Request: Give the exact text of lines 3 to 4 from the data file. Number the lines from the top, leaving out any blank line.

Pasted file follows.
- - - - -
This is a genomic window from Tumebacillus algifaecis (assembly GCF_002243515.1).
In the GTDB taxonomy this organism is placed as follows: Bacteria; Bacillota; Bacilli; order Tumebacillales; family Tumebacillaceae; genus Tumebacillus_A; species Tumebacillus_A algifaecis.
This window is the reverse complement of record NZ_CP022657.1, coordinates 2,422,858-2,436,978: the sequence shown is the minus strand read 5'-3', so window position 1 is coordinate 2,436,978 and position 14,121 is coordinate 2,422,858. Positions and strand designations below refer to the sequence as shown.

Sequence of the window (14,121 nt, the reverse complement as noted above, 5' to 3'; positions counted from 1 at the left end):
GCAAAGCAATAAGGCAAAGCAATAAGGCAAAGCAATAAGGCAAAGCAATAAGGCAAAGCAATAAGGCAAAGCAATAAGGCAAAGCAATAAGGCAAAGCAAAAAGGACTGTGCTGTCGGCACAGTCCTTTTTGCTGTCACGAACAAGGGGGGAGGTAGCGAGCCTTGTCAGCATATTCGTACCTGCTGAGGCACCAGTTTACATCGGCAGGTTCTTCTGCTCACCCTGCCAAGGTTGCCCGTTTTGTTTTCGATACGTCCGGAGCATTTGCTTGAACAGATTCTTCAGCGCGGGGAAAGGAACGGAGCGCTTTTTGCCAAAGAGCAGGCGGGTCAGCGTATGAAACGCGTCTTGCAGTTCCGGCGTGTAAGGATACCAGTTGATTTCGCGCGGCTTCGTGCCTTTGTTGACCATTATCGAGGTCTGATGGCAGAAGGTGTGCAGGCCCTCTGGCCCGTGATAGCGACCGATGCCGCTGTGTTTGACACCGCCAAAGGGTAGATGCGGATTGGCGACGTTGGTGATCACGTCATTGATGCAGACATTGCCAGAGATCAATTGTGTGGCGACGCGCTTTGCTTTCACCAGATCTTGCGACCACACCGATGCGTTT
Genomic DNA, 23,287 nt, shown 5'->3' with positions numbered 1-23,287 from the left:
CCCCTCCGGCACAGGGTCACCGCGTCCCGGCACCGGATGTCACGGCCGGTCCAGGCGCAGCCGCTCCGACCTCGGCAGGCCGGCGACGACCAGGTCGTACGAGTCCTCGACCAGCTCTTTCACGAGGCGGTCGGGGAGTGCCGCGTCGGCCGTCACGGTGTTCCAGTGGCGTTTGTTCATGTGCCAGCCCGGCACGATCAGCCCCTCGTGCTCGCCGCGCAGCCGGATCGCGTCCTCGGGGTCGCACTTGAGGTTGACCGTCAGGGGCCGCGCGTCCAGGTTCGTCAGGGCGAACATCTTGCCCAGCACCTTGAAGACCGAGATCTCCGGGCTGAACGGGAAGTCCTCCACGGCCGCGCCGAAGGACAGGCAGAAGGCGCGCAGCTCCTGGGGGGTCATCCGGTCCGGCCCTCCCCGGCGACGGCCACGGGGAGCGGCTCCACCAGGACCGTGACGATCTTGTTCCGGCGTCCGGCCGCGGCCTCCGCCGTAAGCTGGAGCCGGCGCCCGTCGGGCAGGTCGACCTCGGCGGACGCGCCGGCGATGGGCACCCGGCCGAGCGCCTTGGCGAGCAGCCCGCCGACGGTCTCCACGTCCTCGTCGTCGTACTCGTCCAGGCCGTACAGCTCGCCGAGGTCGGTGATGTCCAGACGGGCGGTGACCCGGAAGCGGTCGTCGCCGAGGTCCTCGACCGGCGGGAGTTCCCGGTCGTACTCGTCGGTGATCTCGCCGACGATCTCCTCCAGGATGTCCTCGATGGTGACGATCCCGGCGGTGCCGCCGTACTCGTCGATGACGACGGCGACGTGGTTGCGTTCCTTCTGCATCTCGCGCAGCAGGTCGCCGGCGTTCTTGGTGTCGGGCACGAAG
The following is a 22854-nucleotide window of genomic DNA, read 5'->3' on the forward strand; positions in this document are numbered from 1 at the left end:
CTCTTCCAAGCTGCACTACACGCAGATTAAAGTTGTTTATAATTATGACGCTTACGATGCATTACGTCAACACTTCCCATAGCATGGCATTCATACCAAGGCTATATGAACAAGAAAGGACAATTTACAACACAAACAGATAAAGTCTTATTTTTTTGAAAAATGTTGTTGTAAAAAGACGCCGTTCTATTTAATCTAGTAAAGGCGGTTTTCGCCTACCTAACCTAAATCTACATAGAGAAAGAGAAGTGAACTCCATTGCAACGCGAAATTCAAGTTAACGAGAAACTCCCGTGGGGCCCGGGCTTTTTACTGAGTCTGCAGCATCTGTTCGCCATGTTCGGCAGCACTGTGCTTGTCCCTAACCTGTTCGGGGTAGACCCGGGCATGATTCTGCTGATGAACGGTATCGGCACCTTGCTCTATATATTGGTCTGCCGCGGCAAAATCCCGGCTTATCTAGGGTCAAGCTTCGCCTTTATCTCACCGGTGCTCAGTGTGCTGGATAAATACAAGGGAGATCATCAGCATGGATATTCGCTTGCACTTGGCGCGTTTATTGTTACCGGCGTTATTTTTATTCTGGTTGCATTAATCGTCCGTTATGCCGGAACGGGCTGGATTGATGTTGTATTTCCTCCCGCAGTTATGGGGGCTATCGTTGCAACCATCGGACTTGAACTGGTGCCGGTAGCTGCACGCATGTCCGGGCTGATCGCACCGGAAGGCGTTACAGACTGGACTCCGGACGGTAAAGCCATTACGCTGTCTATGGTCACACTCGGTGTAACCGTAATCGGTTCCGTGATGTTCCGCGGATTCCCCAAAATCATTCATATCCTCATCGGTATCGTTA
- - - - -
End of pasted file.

This window is the reverse complement of record NZ_CP022657.1, coordinates 2,422,858-2,436,978: the sequence shown is the minus strand read 5'-3', so window position 1 is coordinate 2,436,978 and position 14,121 is coordinate 2,422,858. Positions and strand designations below refer to the sequence as shown.

Sequence of the window (14,121 nt, the reverse complement as noted above, 5' to 3'; positions counted from 1 at the left end):